A new angle, based on space and time
So, I want to propose a new angle for exploring abstractions, building on all of the above. It offers a foundation for this scaling, and unifies the different aspects to address a number of basic questions for networking, computation, storage and knowledge.
- How do we organize resources and processes?
- How do we find resources and trace movement?
- How do we interpret resources and understand narratives?
In this new approach (which integrates much well-known theory), our current understanding of virtualization can itself be virtualized away, or alternatively highlighted as a special concern, just as we like. We find no interest in `boxes' as indentifiable things anymore; they become resources just like bytes and words. More importantly, we can understand the limitations of location, consistency and time for planning and prediction.
Virtualizing space and time (again)
Space and time are two things we understand quite well, perhaps not at an abstract level, but at least intuitively. I posted some familiar scales in an earlier blog. As I discussed in In Search of Certainty, the physics of materials is a good starting point to understand the spatial relationships in modern infrastructure, with or without current ideas about virtualization.
Here are some examples of things we may call space and time in information infrastructure:
|Container||Ad hoc networks||Releases|
|Host||Mobile devices||Job completions|
Descriptions of space and time have been studied extensively over many centuries and there is a wealth of rich abstractions to build on. This is the approach I've used to get started. It has already revealed some flawed thinking in datacentre designs.
Although we are used to thinking of spacetime as an empty and immutable backdrop on which the real stuff of the world takes place, its description is inextricably linked with what goes on inside it; so much so that one can easily analyze solids, liquids and gases using the same formalism and language.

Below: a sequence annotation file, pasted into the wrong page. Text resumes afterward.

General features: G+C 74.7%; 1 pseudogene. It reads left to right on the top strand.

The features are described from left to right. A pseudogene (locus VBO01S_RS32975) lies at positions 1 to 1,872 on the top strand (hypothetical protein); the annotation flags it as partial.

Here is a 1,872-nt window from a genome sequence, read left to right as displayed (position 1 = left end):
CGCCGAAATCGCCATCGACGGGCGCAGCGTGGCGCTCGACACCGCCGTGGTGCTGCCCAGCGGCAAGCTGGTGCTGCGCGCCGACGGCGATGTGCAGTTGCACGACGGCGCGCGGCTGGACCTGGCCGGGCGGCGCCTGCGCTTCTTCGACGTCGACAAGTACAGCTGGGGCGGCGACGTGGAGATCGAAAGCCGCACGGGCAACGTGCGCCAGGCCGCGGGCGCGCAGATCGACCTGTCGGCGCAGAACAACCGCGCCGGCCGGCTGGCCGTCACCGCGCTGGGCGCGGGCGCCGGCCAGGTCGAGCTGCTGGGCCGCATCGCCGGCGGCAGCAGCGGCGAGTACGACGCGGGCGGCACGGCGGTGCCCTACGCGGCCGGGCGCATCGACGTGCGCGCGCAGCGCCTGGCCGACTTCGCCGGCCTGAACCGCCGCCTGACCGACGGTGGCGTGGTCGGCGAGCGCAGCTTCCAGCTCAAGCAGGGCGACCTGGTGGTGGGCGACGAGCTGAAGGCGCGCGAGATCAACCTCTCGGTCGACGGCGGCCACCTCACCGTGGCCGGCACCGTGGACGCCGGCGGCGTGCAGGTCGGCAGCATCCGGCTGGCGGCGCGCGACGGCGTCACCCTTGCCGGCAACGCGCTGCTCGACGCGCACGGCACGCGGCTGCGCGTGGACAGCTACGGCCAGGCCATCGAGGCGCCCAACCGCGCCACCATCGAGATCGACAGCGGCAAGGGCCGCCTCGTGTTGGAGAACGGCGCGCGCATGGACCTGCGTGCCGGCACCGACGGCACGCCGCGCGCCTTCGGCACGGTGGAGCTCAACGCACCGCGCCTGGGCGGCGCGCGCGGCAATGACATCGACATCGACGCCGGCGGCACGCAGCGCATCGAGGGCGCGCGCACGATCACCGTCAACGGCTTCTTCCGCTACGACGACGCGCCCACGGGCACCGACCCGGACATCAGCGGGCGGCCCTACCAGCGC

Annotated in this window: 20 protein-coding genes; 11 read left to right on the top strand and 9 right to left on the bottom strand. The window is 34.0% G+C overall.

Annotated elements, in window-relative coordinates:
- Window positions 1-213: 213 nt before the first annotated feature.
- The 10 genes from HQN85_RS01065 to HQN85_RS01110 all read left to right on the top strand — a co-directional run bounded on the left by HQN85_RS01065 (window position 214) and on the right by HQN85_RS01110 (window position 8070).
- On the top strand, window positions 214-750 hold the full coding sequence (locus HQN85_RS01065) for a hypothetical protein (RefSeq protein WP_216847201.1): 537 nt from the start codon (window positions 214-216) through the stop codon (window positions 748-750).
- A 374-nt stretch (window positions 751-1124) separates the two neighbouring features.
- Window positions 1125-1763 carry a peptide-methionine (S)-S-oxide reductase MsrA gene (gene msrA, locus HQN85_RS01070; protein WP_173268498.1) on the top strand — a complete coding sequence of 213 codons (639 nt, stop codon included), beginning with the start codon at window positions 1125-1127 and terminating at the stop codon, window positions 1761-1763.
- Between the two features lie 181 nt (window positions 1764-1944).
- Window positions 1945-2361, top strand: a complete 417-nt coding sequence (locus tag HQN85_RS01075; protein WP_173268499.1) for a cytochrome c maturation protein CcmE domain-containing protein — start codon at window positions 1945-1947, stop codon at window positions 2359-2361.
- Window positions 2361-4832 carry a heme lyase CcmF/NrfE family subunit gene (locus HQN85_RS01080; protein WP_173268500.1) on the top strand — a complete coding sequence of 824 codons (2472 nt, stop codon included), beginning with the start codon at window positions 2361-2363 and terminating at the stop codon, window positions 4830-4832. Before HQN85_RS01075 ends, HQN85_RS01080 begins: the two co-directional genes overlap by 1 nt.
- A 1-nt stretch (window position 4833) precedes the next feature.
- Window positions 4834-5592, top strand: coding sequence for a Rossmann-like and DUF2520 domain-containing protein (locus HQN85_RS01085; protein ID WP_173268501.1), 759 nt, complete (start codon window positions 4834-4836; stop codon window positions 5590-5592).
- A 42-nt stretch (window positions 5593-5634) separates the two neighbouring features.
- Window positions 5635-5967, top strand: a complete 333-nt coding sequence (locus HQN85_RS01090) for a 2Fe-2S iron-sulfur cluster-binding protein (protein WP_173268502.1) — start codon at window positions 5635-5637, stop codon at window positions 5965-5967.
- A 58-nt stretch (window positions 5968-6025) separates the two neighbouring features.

It turns out that, if we consider places and times as discrete and finite in number, then we are actually forced to look at both spacetime and what goes in inside it as the same thing. Using Promise Theory to build up the usable resources and properties at different locations, one ends up with the notion of a semantic space. The following would then be different kinds of material spacetime:
- Uniform computational fabrics, like clusters
- Datacentre network fabrics, e.g. Clos, BCube
- Mobile devices interacting with smart infrastructure
- An Internet of Things interfacing with a fixed cloud
- Collaborative human-computer systems (like Netflix micro-services)
Once one has a description that clarifies the equivalence of space itself with a map of knowledge, then we can choose to view smart infrastructure or a thinking space as an index of its own capabilities, or we can construct separate indices and coordinates to locate places within it effectively.
Perhaps shockingly, we discover that network IP and MAC addresses do not give us a coordinate system for a network. This leads to a plethora of `routing' structures on top of network protocols to repair that deficiency. The question then becomes: how can we use what we know about spacetime to lay out smart coordinates to describe what is there? This is how we'll be able to locate resources most effectively.
A model of general semantic spaces
To begin this effort on the right footing, I am appealing to a mathematically fluent audience. I apologize for this: it's the way I believe one must think about problems to get develop robust concepts. The notes linked to below review some existing mathematics, and lay out the fundamentals of a new description incorporating Promise Theory (without too many examples) on which I later intend to build more technologically motivated examples. I have tried to ask fundamental questions to get at deep issues. Not all of them will end up being useful, perhaps.
Given its depth and technical difficulty (even in this semi-rigorous form), I want to just open up for discussion early before trying to explain it in detail (this could easily be a PhD project, perhaps two). The notes are here:
In the coming months and years, I hope this will unravel for a wider audience, and I hope others will help by building on these ideas, or replacing them with something else. The simple essence of the idea is to address the three practical questions mentioned above, at any scale.
MB Oslo Thu Nov 20 15:42:14 CET 2014